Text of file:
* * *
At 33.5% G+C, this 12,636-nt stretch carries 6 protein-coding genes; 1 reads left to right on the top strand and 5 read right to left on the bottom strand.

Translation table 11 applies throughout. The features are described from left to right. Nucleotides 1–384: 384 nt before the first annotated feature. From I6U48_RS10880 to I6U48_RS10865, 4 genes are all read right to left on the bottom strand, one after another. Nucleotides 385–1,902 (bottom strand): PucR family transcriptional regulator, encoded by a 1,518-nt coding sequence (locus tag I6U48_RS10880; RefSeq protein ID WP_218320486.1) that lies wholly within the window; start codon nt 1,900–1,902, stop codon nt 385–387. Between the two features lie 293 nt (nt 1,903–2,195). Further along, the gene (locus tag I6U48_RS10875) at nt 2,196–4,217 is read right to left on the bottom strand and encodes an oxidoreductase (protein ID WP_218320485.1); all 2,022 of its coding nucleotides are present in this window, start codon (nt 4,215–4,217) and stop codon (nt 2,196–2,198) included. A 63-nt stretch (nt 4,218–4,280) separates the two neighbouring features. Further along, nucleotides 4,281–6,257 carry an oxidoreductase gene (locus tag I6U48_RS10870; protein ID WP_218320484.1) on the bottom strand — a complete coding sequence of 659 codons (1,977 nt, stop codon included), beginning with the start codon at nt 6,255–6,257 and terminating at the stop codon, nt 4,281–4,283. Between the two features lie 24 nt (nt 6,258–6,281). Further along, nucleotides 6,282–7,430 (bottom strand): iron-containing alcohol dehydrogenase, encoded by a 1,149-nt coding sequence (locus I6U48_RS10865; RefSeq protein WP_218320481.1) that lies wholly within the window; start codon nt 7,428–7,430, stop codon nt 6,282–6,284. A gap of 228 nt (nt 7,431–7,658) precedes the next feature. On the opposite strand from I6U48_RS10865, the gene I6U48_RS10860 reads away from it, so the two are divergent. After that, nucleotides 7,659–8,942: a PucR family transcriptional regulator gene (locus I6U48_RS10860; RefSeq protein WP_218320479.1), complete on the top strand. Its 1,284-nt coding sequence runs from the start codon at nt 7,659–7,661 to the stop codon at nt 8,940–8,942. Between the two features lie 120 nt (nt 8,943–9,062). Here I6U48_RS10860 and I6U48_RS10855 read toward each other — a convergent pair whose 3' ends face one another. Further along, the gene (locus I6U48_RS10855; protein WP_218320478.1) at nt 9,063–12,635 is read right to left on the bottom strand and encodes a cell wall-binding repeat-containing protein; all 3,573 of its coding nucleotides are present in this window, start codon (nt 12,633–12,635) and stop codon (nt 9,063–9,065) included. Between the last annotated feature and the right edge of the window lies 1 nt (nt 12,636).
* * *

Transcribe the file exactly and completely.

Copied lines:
At 33.5% G+C, this 12,636-nt stretch carries 6 protein-coding genes; 1 reads left to right on the top strand and 5 read right to left on the bottom strand.

Translation table 11 applies throughout. The features are described from left to right. Nucleotides 1–384: 384 nt before the first annotated feature. From I6U48_RS10880 to I6U48_RS10865, 4 genes are all read right to left on the bottom strand, one after another. Nucleotides 385–1,902 (bottom strand): PucR family transcriptional regulator, encoded by a 1,518-nt coding sequence (locus tag I6U48_RS10880; RefSeq protein ID WP_218320486.1) that lies wholly within the window; start codon nt 1,900–1,902, stop codon nt 385–387. Between the two features lie 293 nt (nt 1,903–2,195). Further along, the gene (locus tag I6U48_RS10875) at nt 2,196–4,217 is read right to left on the bottom strand and encodes an oxidoreductase (protein ID WP_218320485.1); all 2,022 of its coding nucleotides are present in this window, start codon (nt 4,215–4,217) and stop codon (nt 2,196–2,198) included. A 63-nt stretch (nt 4,218–4,280) separates the two neighbouring features. Further along, nucleotides 4,281–6,257 carry an oxidoreductase gene (locus tag I6U48_RS10870; protein ID WP_218320484.1) on the bottom strand — a complete coding sequence of 659 codons (1,977 nt, stop codon included), beginning with the start codon at nt 6,255–6,257 and terminating at the stop codon, nt 4,281–4,283. Between the two features lie 24 nt (nt 6,258–6,281). Further along, nucleotides 6,282–7,430 (bottom strand): iron-containing alcohol dehydrogenase, encoded by a 1,149-nt coding sequence (locus I6U48_RS10865; RefSeq protein WP_218320481.1) that lies wholly within the window; start codon nt 7,428–7,430, stop codon nt 6,282–6,284. A gap of 228 nt (nt 7,431–7,658) precedes the next feature. On the opposite strand from I6U48_RS10865, the gene I6U48_RS10860 reads away from it, so the two are divergent. After that, nucleotides 7,659–8,942: a PucR family transcriptional regulator gene (locus I6U48_RS10860; RefSeq protein WP_218320479.1), complete on the top strand. Its 1,284-nt coding sequence runs from the start codon at nt 7,659–7,661 to the stop codon at nt 8,940–8,942. Between the two features lie 120 nt (nt 8,943–9,062). Here I6U48_RS10860 and I6U48_RS10855 read toward each other — a convergent pair whose 3' ends face one another. Further along, the gene (locus I6U48_RS10855; protein WP_218320478.1) at nt 9,063–12,635 is read right to left on the bottom strand and encodes a cell wall-binding repeat-containing protein; all 3,573 of its coding nucleotides are present in this window, start codon (nt 12,633–12,635) and stop codon (nt 9,063–9,065) included. Between the last annotated feature and the right edge of the window lies 1 nt (nt 12,636).